For the first time in a good while, we are about to be asked to stop some of what we’re doing, pay attention and take measure of various allegations of wrongdoing in high Washington places. You know — Benghazi “talking points,” the IRS’ special attention to Tea Party groups, the Obama administration’s snooping around reporters.
We are being told these are exciting days for education in Minnesota. For the first time in better than two decades DFLers control both houses of the legislature and the governor's chair. The spigots have finally been pried open, and the dollars are about to flow. What could be more exciting than that? Plenty.
Coolidge. The title is as spare and direct as the subject. Building on her previous book, The Forgotten Man, Amity Shlaes might have added “The Forgotten President.” Then again, perhaps she realized that Calvin Coolidge’s problem is less that he has been forgotten than that he has been “misremembered,” as the unforgettable Roger Clemens might have put it. Such “misremembering” has had its minuses and at least one plus. On the negative side, it’s contributed to the reviling and ridiculing of Mr. Coolidge. On the plus side, it’s also contributed to his having been generally underestimated.
Nearly a decade ago, the Minnesota Department of Education thoroughly revised the social-studies standards for K-12 public schools. Largely a response to the much-reviled Profiles of Learning, these new standards sought to beef up content and drastically reduce the busywork that was so prominent under the Profiles -- and so frustrating to both teachers and students.
Thanks to Steven Spielberg and Daniel Day-Lewis, Abraham Lincoln is with us once again. Actually, in a very real sense our sixteenth president has never really left us. He is always hovering over us and preaching to us, forever prodding us and haunting us.
We learned that our president and his party really do believe in a version of American exceptionalism. Remember that great debate over this thing called American exceptionalism? The whole thing briefly came to a head during the first Obama administration, when the president was asked if he believed in it. At the time his answer seemed to speak volumes. Yes, he did believe in American exceptionalism. Then he promptly added a qualifier: He believed in it just as the Brits believe in British exceptionalism and the Greeks believe in Greek exceptionalism.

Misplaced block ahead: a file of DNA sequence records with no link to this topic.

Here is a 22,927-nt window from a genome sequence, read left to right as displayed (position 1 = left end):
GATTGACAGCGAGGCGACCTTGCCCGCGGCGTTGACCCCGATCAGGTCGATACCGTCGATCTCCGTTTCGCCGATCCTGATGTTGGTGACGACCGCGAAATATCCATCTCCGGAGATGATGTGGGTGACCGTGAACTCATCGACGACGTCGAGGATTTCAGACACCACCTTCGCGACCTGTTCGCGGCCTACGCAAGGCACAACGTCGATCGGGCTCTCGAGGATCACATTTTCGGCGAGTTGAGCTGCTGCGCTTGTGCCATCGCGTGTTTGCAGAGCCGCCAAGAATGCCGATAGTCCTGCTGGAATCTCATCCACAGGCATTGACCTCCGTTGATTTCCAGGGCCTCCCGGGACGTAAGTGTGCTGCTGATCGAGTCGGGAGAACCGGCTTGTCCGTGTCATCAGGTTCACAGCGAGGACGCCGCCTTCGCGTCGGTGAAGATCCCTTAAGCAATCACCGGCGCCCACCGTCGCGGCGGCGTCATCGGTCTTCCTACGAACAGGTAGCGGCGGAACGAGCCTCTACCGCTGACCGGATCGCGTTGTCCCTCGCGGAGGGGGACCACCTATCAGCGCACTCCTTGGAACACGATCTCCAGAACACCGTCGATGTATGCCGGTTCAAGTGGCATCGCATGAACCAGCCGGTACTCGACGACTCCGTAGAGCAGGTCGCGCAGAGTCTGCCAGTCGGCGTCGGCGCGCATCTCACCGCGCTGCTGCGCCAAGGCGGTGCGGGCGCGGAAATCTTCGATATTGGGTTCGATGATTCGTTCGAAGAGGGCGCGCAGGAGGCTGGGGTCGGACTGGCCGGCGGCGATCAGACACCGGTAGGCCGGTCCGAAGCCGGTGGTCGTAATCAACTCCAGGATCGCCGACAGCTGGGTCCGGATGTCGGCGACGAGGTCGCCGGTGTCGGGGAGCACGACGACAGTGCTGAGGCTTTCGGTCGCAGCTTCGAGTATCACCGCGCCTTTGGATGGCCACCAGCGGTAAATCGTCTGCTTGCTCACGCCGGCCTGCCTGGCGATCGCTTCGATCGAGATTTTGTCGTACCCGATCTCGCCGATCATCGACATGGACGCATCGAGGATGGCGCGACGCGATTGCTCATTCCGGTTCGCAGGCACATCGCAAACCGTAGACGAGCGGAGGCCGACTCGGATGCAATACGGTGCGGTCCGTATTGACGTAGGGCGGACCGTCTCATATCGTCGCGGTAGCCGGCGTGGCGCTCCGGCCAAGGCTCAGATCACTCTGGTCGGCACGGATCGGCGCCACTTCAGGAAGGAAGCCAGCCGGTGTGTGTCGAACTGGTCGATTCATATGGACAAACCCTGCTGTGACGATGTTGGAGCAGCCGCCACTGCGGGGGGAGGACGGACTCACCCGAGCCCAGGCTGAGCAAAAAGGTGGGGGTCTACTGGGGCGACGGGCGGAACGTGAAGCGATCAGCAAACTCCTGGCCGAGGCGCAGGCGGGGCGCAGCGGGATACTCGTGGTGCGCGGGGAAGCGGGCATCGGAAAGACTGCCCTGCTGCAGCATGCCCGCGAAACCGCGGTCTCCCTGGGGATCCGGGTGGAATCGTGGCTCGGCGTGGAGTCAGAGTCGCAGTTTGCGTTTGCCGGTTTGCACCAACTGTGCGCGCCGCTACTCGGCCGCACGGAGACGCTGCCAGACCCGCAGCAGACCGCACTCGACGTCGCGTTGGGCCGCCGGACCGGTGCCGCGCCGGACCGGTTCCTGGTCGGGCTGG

Ever since Barack Obama entered the White House, pundits and historians have been searching for presidential parallels. Is our 44th president the new Lincoln out to give the country a “new birth of freedom?” Is he another Theodore Roosevelt bent on pursuing the Rough Rider’s progressive agenda? Is he some combination of FDR and LBJ delivering a new and greatly updated version of the New Deal/Great Society? Or is he the next JFK, full of youth and energy and a new New Frontier?
This new American Experiment symposium grows out of a book of mine published just about a year ago, From Family Collapse to America’s Decline: The Educational, Economic, and Social Costs of Family Fragmentation, which examined many of the problems and shortcomings resulting from very high rates of nonmarital births, very high rates of divorce, and routinely short-lived cohabiting relationships. One of the book’s central themes is how such family churning—more specifically, the extent to which it hurts great numbers of children—is leading, and can only lead, to stunted mobility and deeper class divisions in a nation that has never viewed itself in such splintered ways.